But a woman calling herself Buttacup, who is 26 and moved to Baltimore from Fairfax County, said that Hall hit the streets in 2009 and soon became hardened — “drugs, bad men, bad decisions.” Buttacup reflected a fatalism that mirrored others who were interviewed, saying: “Mya didn’t want to change. She thought she was perfect, and she died.”

Authorities had earlier theorized that Hall and Fleming were trying to evade capture because there were drugs in the Ford Escape, which authorities said they stole from the 60-year-old who had taken them to a pay-by-the-hour motel south of the city, in Elkridge, Md.

But Maryland court records show that Hall also was facing new limits on her freedom and potentially several years of prison. She had violated terms of her probation four times since an assault conviction in 2012 — piling up a steady stream of arrests and convictions for punching a woman and stealing her methadone in Old Goucher, shoplifting skirts from stores in the Hampden neighborhood, hitting a jail guard with a stick and soliciting a male undercover police officer for a $40 sex act on Charles Street.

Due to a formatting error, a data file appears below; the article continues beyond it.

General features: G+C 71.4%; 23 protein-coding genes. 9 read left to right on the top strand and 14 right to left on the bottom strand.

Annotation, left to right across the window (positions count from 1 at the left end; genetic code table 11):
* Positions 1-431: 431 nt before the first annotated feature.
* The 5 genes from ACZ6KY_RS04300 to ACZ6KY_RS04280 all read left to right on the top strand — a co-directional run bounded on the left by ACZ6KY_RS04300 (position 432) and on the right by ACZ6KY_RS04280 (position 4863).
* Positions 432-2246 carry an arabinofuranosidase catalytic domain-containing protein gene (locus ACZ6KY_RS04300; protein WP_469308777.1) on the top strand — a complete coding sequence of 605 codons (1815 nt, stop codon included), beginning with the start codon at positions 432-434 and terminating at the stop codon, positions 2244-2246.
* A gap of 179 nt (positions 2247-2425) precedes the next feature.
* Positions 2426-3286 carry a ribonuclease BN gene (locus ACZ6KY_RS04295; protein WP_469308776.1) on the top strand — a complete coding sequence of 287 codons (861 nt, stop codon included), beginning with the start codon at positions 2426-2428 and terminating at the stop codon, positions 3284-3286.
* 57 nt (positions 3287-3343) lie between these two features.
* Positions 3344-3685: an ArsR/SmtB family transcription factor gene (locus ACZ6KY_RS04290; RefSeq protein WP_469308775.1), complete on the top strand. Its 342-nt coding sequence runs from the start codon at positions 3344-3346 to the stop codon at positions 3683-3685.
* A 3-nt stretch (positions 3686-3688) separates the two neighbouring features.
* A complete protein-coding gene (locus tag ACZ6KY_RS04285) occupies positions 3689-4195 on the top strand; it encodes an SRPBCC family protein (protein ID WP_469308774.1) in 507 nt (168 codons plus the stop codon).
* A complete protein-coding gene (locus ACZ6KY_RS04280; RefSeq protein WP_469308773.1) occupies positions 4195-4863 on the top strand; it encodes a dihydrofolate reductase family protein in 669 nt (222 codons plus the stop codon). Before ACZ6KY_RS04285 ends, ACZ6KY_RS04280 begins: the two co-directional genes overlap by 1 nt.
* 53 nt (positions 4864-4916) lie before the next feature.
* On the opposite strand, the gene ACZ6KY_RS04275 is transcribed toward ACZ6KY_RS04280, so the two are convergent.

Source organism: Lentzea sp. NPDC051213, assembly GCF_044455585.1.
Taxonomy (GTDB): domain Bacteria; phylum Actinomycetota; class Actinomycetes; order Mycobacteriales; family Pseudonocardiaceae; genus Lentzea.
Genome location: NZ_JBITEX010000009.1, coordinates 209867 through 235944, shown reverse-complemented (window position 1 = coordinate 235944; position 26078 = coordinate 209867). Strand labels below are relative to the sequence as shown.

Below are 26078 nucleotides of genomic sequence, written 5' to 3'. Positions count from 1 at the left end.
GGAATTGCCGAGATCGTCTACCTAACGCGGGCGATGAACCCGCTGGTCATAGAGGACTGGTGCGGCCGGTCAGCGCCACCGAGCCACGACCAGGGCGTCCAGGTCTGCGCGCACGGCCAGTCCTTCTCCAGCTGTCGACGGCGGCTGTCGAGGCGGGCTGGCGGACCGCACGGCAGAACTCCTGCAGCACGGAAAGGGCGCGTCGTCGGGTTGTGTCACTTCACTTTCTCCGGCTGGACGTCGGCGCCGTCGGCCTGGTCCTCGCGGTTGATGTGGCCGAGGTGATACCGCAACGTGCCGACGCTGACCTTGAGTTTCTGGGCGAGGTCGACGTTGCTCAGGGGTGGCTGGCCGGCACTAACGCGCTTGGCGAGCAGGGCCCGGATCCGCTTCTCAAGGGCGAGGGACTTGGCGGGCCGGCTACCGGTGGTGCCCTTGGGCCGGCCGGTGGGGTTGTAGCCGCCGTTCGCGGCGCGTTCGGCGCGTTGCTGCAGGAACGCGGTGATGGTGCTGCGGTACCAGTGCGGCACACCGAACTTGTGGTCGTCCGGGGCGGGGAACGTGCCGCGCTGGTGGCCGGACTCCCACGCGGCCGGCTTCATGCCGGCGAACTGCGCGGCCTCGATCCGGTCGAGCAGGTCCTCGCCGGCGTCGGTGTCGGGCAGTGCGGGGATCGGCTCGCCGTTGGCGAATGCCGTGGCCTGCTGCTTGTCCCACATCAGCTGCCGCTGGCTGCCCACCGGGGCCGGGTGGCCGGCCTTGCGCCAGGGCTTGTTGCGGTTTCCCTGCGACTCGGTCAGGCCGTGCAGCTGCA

Esha Harbin, 27, from left, Shannen S. and Devan S. linger on a corner of the Old Goucher neighborhood early Friday morning in Baltimore. (Amanda Voisard/For The Washington Post)

Hall had recently been placed in Maryland’s Violence Prevention Initiative, the state’s strictest probation monitoring. She failed to pick up a court-ordered electronic monitoring bracelet that would have required her to live in a transitional housing facility that helps people recover from drug abuse and other problems. A spokesman for the state prison system said officials had requested an arrest warrant for Hall hours before she was killed.

Many details of Hall’s background were unclear. Court records show she grew up in Owings Mills, a suburb northwest of Baltimore, and once worked delivering pizzas. Her 78-year-old grandmother is listed as a contact on many official forms; when reached at her two-story brick rowhouse in Northeast Baltimore, she declined to comment. It was not clear whether Hall has other close relatives. A mug shot from Baltimore police shows Hall with groomed eyebrows and heart-shaped tattoos trailing under the right eye, and wearing a disheveled wig.